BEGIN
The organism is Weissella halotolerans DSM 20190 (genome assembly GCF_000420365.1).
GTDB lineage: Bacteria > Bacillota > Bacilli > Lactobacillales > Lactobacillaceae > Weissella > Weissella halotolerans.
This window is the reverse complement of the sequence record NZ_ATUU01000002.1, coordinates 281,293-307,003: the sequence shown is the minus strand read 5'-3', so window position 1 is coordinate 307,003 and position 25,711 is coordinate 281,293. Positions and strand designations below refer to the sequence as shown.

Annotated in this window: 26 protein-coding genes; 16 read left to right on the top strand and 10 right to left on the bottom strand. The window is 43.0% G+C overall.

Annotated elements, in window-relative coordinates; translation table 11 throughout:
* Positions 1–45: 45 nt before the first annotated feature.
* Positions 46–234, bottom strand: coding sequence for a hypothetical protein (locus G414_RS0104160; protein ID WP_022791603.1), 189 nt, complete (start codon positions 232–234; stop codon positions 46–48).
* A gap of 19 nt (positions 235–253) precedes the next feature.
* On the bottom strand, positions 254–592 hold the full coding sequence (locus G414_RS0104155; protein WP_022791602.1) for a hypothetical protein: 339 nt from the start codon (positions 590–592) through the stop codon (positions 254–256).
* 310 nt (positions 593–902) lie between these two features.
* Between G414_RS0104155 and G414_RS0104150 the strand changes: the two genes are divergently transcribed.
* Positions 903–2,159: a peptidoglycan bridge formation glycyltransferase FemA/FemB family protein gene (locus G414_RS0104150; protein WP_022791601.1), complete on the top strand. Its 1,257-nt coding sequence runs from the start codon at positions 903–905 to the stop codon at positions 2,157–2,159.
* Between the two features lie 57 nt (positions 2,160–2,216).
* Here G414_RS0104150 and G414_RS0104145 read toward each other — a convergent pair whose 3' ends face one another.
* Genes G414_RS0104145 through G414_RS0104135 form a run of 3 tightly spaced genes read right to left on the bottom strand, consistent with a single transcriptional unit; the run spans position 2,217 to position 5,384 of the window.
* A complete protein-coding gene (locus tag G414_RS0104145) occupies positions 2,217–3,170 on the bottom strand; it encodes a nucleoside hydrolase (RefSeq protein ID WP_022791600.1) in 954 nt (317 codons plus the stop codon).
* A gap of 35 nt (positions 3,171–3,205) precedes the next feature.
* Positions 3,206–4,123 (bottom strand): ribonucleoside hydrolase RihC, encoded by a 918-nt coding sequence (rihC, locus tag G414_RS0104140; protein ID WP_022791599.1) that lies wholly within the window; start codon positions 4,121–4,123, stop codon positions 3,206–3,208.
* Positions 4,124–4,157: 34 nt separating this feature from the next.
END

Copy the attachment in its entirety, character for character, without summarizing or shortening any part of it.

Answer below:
The organism is Weissella halotolerans DSM 20190 (genome assembly GCF_000420365.1).
GTDB lineage: Bacteria > Bacillota > Bacilli > Lactobacillales > Lactobacillaceae > Weissella > Weissella halotolerans.
This window is the reverse complement of the sequence record NZ_ATUU01000002.1, coordinates 281,293-307,003: the sequence shown is the minus strand read 5'-3', so window position 1 is coordinate 307,003 and position 25,711 is coordinate 281,293. Positions and strand designations below refer to the sequence as shown.

Annotated in this window: 26 protein-coding genes; 16 read left to right on the top strand and 10 right to left on the bottom strand. The window is 43.0% G+C overall.

Annotated elements, in window-relative coordinates; translation table 11 throughout:
* Positions 1–45: 45 nt before the first annotated feature.
* Positions 46–234, bottom strand: coding sequence for a hypothetical protein (locus G414_RS0104160; protein ID WP_022791603.1), 189 nt, complete (start codon positions 232–234; stop codon positions 46–48).
* A gap of 19 nt (positions 235–253) precedes the next feature.
* On the bottom strand, positions 254–592 hold the full coding sequence (locus G414_RS0104155; protein WP_022791602.1) for a hypothetical protein: 339 nt from the start codon (positions 590–592) through the stop codon (positions 254–256).
* 310 nt (positions 593–902) lie between these two features.
* Between G414_RS0104155 and G414_RS0104150 the strand changes: the two genes are divergently transcribed.
* Positions 903–2,159: a peptidoglycan bridge formation glycyltransferase FemA/FemB family protein gene (locus G414_RS0104150; protein WP_022791601.1), complete on the top strand. Its 1,257-nt coding sequence runs from the start codon at positions 903–905 to the stop codon at positions 2,157–2,159.
* Between the two features lie 57 nt (positions 2,160–2,216).
* Here G414_RS0104150 and G414_RS0104145 read toward each other — a convergent pair whose 3' ends face one another.
* Genes G414_RS0104145 through G414_RS0104135 form a run of 3 tightly spaced genes read right to left on the bottom strand, consistent with a single transcriptional unit; the run spans position 2,217 to position 5,384 of the window.
* A complete protein-coding gene (locus tag G414_RS0104145) occupies positions 2,217–3,170 on the bottom strand; it encodes a nucleoside hydrolase (RefSeq protein ID WP_022791600.1) in 954 nt (317 codons plus the stop codon).
* A gap of 35 nt (positions 3,171–3,205) precedes the next feature.
* Positions 3,206–4,123 (bottom strand): ribonucleoside hydrolase RihC, encoded by a 918-nt coding sequence (rihC, locus tag G414_RS0104140; protein ID WP_022791599.1) that lies wholly within the window; start codon positions 4,121–4,123, stop codon positions 3,206–3,208.
* Positions 4,124–4,157: 34 nt separating this feature from the next.